why; a general malaise, perhaps. It’s hard to be cheery with a sore
throat and the knowledge that one has to get up early tomorrow morning
anyway. Then, reading through a small collection of letters from
Dominique, I came across this quote from one of his favorite authors
(whom I’ve also come to be quite fond of)—

“…it might be true that the sun rises regularly because he never gets
tired of rising. His routine might be due, not to a lifelessness,
but to a rush of life. The thing I mean can be seen, for instance,
in children, when they find some game or joke that they specially
enjoy. A child kicks his legs rhythmically through excess, not
absence, of life. Because children have abounding vitality,
because they are in spirit fierce and free, therefore they want
things repeated and unchanged. They always say, ‘Do it again'; and
the grown-up person does it again until he is nearly dead.”

I should remember that. Each day is not a dreary routine; it is an
expression of joy. I don’t do computer work because I _have_ to; I do
it because I can, and because it’s tons of fun. Take, for example,
that Internet cabling thing. I need to keep in mind not my mom’s face
as she’s asking me to do it, but the clients’ faces as convenient Net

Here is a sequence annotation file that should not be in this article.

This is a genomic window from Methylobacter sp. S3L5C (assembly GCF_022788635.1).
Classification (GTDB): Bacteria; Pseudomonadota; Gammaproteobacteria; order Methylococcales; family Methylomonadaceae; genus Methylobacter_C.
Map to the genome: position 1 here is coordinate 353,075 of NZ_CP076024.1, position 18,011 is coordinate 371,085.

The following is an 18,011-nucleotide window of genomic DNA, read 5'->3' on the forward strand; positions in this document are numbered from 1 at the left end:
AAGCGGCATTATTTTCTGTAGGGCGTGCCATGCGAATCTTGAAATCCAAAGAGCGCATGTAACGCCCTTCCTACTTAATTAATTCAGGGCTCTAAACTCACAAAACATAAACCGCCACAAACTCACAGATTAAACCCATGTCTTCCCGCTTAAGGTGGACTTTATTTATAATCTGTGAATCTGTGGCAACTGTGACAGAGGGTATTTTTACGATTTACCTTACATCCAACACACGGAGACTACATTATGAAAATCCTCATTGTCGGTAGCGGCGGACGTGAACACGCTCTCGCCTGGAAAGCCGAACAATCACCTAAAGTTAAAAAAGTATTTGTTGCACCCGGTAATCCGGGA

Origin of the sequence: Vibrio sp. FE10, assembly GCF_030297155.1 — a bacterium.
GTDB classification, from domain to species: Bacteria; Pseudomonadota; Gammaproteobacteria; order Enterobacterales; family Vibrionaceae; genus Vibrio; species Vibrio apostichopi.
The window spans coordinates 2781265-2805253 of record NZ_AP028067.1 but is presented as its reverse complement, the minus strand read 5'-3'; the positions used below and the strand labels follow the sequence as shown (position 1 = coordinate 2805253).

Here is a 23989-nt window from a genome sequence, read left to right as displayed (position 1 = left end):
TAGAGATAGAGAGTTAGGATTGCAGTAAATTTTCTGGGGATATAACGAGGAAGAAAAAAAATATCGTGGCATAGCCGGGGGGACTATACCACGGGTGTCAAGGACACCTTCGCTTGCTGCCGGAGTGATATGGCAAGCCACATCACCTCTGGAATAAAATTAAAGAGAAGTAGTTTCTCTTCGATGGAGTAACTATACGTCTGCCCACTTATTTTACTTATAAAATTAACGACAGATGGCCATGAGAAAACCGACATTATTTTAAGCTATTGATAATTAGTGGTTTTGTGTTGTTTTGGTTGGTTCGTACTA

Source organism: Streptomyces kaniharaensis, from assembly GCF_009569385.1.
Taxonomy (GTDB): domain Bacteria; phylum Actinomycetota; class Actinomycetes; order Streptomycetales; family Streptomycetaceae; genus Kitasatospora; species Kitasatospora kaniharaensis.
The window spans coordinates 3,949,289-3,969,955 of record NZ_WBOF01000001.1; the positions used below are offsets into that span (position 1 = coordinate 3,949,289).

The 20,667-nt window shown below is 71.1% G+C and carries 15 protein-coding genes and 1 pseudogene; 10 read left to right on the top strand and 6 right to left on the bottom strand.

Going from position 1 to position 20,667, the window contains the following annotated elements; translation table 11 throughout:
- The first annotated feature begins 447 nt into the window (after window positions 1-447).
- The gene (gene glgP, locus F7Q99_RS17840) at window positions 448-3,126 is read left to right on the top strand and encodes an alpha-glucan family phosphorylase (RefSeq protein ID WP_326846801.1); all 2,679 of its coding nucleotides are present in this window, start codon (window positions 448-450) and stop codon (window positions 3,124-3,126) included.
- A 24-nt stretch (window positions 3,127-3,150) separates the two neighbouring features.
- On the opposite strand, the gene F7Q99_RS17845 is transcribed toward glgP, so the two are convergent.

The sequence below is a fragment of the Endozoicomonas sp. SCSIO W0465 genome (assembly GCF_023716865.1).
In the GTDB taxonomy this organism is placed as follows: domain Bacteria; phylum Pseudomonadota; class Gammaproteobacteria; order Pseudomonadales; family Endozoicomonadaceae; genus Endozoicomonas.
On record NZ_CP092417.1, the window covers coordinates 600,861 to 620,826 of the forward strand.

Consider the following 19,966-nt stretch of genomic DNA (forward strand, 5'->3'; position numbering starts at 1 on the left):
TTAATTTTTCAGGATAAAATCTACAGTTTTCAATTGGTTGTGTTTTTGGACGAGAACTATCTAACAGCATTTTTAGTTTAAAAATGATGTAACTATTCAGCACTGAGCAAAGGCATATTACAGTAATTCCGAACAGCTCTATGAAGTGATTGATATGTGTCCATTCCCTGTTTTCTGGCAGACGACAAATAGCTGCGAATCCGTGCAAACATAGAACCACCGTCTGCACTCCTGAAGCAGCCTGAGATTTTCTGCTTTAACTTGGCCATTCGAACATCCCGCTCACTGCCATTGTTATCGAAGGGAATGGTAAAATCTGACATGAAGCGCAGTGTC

access saves a shoot (or at least eases some of the tensions). I just
have to keep my users in mind; to think that what I do will matter.

Tomorrow is another day. Isn’t that such a cool thing?

E-Mail from Dominique Cimafranca

彼らは熱烈にいがみ合っている。 They fight like cat and dog.

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One-man Linux army

My boyfriend is a one-man Linux army. While all the rest of the people talk about promoting Linux, he actually goes out there and does it all by himself! He’s writing press material, manning booths, giving talks and seminars… Wow.

That’s one of the things I really admire about him. He promotes Linux
and open source not because someone’s paying him or because he hates
certain proprietary software companies, but because he believes it can
make people’s lives better. Free software can help schools spend money
on more important things, like facilities, textbooks, and teacher
salaries. Open source software can help people learn and grow. He